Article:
A Recipe For Gosomi Icebox Cake That’s Creamy, Crunchy Bliss


By some miracle, we’ve once again made it through the dreary, seemingly endless stretch of January and February. For me, that’s reason enough to indulge in this creamy, whimsical (and supremely easy) icebox cake that I’ve been dreaming up for a while.

If you’re not familiar with icebox cakes, they’re easy to get to know. Not to be confused with ice cream cakes, they’re made with layers of whipped cream and some variety of sweet cracker that are then refrigerated for several hours. The magic happens during the lengthy chilling time, which allows the snappy wafers to soften into the whipped cream to form layers of delicious, scoopable “cake.” If you google “icebox cake” you’ll find that the variations are endless: pudding, cream cheese, or mascarpone are mixed in with the whipped cream; surprises like strawberries or chopped nuts are tucked into the layers, and every garnish under the sun is called upon to grace the top of the cake. I like to think of icebox cake as a foolproof blank canvas for whatever your heart desires.

For this cake, what my heart desired was Gosomi, my favorite sweet-and-salty Korean cracker. Packaged in bright-yellow boxes that are instantly recognizable in the H Mart snack aisle, the thin, crispy squares are earthy, nutty, and lightly coated in sugar. Their flavor and texture makes them both the stuff dreams are made of and a perfect substitute for the graham crackers or chocolate wafers that usually appear in an icebox cake. Along with the layers of Gosomi that make up its base, this cake gets flavor and texture from sesame oil-spiked whipped cream, toasted shredded coconut, and sesame seeds. After you carefully mold all of the layers into a loaf pan, all that’s left to do is stick the whole thing in the fridge and wait. This is admittedly the hardest part, but try not to skimp on the chilling time, as it takes at least 8 hours or overnight to fully soften and meld all the ingredients.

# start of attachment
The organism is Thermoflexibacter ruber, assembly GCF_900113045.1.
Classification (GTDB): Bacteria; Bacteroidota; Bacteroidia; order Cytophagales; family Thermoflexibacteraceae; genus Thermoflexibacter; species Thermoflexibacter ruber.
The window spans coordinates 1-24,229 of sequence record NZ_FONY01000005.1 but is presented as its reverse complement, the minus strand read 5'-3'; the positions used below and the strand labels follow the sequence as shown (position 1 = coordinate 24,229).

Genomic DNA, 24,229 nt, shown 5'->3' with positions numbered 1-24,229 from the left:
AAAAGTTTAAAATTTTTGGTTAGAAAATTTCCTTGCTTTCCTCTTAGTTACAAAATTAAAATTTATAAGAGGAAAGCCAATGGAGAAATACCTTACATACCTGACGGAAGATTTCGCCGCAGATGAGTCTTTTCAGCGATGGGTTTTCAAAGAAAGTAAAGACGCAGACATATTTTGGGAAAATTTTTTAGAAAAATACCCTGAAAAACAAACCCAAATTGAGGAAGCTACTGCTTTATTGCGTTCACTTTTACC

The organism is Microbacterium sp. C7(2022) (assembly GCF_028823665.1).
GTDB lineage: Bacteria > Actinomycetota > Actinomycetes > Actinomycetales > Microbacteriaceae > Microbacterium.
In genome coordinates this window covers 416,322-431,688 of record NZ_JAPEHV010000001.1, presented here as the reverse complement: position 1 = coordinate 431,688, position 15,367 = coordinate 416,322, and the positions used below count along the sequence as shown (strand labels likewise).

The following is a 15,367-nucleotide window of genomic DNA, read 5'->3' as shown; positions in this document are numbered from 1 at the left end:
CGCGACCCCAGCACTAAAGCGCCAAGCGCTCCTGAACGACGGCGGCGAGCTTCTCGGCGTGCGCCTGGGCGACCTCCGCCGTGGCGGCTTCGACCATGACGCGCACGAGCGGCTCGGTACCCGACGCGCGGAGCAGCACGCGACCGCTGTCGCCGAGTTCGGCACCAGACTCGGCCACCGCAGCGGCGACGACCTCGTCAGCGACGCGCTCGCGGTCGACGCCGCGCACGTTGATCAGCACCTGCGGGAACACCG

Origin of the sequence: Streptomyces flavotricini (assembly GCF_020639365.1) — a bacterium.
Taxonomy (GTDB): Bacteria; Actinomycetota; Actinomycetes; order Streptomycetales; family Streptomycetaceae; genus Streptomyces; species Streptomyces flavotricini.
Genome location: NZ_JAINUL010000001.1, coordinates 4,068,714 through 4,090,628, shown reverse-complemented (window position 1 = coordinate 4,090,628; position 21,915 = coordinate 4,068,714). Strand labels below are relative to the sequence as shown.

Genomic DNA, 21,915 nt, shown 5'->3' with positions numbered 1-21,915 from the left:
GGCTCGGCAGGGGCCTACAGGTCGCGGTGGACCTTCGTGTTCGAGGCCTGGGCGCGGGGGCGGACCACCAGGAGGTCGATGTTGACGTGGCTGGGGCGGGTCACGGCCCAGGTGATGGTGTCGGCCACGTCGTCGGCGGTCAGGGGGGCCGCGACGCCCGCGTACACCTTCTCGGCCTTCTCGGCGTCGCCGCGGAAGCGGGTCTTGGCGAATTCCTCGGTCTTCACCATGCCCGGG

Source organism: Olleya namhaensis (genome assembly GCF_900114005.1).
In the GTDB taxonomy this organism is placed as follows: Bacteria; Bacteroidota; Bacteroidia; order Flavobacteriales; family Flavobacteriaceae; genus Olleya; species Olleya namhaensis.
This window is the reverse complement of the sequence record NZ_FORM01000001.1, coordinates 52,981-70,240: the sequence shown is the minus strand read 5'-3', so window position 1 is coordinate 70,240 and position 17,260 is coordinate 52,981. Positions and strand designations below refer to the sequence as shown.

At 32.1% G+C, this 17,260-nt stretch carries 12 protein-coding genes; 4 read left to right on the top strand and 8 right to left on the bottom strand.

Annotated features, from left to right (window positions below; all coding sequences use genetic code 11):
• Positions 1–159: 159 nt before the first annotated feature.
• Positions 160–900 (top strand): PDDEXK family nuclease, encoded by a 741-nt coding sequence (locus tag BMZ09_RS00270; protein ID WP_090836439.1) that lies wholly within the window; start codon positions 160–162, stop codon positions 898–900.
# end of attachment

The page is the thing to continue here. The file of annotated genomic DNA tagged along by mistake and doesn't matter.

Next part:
The grand reveal of an icebox cake never gets old for me, and this one is no exception. What may look like a plain loaf-shaped log when you first invert it onto a large plate becomes a creamy, layered beauty once it’s dressed up with more Gosomi pieces, coconut, and sesame seeds and cut into thick slices to serve (or scooped into bowls for ease). However you slice it, you’ll find that the toasted coconut inside the cake and the freshly crumbled crackers that garnish it provide just the right amount of textural contrast to the cream and softened crackers. It’s all tied together by the subtly savory flavor of sesame.

Though I’ll always be in the mood to dig into a sleeve of Gosomi crackers, this recipe proves that things are only bound to get better in (icebox) cake form — after all, there’s no reason why graham crackers and Oreos should get all the love.

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What do you think?

Written by Nicole


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